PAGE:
Season 2, Episode 2: Interstitial Cystitis with Amber

Episode:  Painful Bladder Syndrome/Interstitial Cystitis with Amber

iTunes: Link

Podcast: Link


My journey with Interstitial Cystitis (IC for short) began in 2009, after a complication from Polycystic Ovarian Syndrome (PCOS). I had a cyst rupture on my right ovary and ending up in emergency surgery to remove both the cyst and the ovary. The evening after my surgery as the anesthetic was wearing off, I was doubled over in pain that was coming from my lower abdomen. I called for the nurse, and as it turned out, the catheter bag from surgery was full and with no where to go and an IV continuously pumping fluids, the urine had backed up into my bladder. My bladder had been distended, and while the immediate pain and pressure had been relieved, the damage had already been done. I spent a week in the hospital, but it wasn’t until my follow-up six weeks later that I let my doctor know about the symptoms that I was still having. I felt constant pressure, and urgency to go to the bathroom but when I would sit down, nothing much would happen, and then if I could go, a tiny bit would release and it felt like fire. She ran a test to see if it was a urinary tract infection. It came back negative, only noting that there was blood in my urine. She equated that to the trauma I had been through and didn’t think much more of it. After weeks of relentless pain, she finally referred me to a urogynecologist. He ran tests that tested the function of my bladder, and looked inside my bladder walls with a tiny camera. After all of that, he told me that I was a bit of an anomaly, and prescribed me some medication as well as some physical therapy, and told me that he wanted to do a case study on me. Just what everyone wants to hear, right? After some more time passed, and I still hadn’t received any relief from the medication, he recommended doing a bladder pacemaker. I remember leaving his office that day feeling overwhelmed, devastated, and in complete despair. There had to be an another answer for what I was feeling, right?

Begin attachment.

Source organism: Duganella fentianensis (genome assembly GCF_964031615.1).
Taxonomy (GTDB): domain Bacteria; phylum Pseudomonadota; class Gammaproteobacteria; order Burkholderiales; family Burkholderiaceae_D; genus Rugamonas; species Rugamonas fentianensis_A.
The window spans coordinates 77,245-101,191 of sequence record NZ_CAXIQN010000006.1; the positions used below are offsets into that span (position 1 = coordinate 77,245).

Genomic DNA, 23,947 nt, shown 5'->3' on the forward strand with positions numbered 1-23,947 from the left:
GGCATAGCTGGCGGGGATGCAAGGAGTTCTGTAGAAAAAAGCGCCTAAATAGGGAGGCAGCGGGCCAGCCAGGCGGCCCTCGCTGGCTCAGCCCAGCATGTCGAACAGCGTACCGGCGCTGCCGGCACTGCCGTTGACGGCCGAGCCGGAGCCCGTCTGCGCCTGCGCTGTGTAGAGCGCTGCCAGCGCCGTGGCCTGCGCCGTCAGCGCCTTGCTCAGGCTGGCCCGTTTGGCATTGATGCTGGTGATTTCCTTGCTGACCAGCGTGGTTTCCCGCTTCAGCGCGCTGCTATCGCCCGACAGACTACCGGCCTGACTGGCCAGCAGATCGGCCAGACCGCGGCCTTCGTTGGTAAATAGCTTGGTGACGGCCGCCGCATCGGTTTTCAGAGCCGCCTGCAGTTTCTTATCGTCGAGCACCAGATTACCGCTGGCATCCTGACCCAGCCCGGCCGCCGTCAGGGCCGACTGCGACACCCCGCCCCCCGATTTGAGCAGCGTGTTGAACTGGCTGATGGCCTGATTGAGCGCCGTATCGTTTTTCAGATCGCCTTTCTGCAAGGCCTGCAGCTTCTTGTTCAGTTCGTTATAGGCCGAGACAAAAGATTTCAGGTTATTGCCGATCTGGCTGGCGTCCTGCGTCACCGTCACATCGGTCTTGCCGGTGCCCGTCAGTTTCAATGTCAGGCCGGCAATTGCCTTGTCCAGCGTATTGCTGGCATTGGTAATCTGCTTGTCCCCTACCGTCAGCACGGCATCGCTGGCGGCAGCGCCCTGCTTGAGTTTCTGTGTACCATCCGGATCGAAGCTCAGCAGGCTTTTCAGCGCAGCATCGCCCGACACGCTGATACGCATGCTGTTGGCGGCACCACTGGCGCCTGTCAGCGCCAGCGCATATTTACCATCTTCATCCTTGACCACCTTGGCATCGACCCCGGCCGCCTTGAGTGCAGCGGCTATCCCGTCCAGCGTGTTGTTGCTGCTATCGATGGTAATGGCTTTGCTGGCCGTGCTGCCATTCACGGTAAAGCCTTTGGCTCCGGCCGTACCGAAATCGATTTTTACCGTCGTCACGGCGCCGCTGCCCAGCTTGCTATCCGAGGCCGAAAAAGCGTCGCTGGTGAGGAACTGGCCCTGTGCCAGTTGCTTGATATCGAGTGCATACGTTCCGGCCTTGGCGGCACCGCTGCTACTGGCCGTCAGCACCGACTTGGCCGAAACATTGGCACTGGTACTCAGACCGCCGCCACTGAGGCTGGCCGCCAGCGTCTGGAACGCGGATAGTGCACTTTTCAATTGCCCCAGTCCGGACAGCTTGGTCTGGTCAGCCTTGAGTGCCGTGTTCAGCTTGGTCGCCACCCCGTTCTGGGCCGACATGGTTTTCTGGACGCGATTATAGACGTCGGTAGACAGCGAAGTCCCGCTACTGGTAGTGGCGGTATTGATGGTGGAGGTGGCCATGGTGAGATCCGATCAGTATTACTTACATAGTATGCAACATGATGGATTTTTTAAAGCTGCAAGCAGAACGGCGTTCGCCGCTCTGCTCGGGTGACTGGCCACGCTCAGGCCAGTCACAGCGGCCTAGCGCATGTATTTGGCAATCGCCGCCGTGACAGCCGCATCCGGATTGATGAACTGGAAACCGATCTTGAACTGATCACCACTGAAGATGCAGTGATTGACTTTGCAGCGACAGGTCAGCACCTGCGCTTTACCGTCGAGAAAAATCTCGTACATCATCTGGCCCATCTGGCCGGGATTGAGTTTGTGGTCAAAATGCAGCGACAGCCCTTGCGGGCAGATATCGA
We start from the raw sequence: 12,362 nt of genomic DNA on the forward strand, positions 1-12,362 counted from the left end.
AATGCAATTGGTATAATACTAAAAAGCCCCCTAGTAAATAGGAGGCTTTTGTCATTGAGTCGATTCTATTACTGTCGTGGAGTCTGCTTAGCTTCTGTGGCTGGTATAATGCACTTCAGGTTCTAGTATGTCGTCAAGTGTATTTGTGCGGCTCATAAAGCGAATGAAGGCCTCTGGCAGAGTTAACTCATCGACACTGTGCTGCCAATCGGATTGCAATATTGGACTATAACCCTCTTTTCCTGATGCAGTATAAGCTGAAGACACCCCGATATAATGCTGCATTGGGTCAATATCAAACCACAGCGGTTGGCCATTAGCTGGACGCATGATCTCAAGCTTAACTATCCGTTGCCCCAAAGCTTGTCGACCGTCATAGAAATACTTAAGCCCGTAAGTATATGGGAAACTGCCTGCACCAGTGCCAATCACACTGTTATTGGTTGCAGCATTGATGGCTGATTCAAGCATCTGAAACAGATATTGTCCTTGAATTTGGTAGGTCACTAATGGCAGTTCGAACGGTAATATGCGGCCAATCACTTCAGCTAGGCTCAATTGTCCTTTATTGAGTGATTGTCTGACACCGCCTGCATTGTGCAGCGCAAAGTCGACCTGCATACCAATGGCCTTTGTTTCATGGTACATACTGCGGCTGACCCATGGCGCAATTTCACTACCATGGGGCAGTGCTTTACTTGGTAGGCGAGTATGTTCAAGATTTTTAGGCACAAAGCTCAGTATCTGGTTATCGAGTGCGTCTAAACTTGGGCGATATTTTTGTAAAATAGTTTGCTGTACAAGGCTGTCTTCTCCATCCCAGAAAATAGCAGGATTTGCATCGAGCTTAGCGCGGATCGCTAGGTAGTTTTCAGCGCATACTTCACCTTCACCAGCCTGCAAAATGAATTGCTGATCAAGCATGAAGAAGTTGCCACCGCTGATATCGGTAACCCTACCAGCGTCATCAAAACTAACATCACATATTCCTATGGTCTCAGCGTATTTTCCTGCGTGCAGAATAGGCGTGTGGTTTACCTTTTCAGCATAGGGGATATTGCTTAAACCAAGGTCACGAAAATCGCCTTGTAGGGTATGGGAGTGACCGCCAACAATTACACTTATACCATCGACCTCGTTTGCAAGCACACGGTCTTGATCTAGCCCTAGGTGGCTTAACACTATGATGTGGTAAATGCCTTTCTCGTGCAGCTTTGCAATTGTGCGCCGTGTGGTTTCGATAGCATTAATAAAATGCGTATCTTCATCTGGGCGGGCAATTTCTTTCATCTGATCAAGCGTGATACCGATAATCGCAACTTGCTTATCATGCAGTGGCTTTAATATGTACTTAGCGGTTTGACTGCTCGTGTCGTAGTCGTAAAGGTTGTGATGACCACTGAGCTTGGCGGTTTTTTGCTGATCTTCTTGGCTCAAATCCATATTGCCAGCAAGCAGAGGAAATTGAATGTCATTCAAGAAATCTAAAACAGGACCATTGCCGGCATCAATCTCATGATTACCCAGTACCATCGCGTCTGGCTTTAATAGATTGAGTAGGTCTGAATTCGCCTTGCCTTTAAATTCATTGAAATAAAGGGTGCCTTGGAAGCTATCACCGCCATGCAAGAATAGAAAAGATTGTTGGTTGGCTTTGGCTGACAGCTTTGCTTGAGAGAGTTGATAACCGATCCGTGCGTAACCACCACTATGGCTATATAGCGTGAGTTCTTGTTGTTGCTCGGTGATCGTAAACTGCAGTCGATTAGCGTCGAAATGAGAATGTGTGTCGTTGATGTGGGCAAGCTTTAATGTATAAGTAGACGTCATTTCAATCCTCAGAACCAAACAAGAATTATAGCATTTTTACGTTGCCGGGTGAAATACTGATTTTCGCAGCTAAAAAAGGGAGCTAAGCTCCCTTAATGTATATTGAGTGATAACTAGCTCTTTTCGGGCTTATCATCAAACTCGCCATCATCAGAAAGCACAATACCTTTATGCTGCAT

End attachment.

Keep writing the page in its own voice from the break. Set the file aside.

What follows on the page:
I spent the next two years of my life in and out of the bathroom, bed, and different doctor’s offices, and I still didn’t have help or answers. Those were some of the darkest times I have ever been through. I had never felt so alone, and so unable to articulate what was happening to my body. It wasn’t until my husband started working with a functional medicine doctor, and suggested that I make an appointment, that things began to turn around. I remember sitting in her office and just crying my eyes out (thinking she must think I’m crazy) because for the first time, someone was taking the time to really listen to me. She ran more tests, looked over the countless records that I brought to her, and finally gave me an answer that made sense. Something that finally put into words, all that I was feeling physically. In my case, inflammation was playing a huge role, so she removed gluten from my diet (I didn’t even know what that was ten years ago), went after my hormones, and within eight days I started to feel relief. I thought it was a placebo, or a fluke. How could something like my diet and hormones change the way I felt so drastically? Between finally feeling validated, and on the road to healing, I knew I had to share my experience with everyone and that’s when I went back to school to learn about health in a way that looked at the whole picture. That’s when The Autoimmune Advocate was created.

“Learning to trust what you’re feeling is real, and then advocate for yourself like your life depends on it…because often times it does.”

I have been living with IC for almost twelve years now, and it has been a series of ups and downs mentally, physically and, emotionally. In my case, treatment has been mostly successful at giving me some quality of life back, and while I have some pretty debilitating symptoms from time to time, I don’t take a moment outside of the bathroom for granted. I know it’s not that simple for everyone who lives with IC. It is a wide spectrum of symptoms and treatments, and for many, both are constantly changing. With no one way for someone to develop IC, it can make it hard to narrow down a diagnosis and that makes something already difficult, even more challenging. I have learned so much about my health over the past few years, but also about many internet strangers who are struggling with IC, as well as many other autoimmune-related conditions. There are a variety of aspects to IC that are uncomfortable to talk about, and I wanted to create a platform that not only provided support but also a place to share tips on how to advocate for yourself and give back to the community that has given so much to me. I found immense support online when I was searching for answers, and I will forever be grateful for the online community of people who understood what I was going through when I found it difficult to talk to my own friends and family. They helped me feel visible during a time that I felt invisible, and I will continue to give back in any way that I can so that others who feel like that, know that they aren’t alone. We may have never met, but I see you, I hear you, and I believe you.



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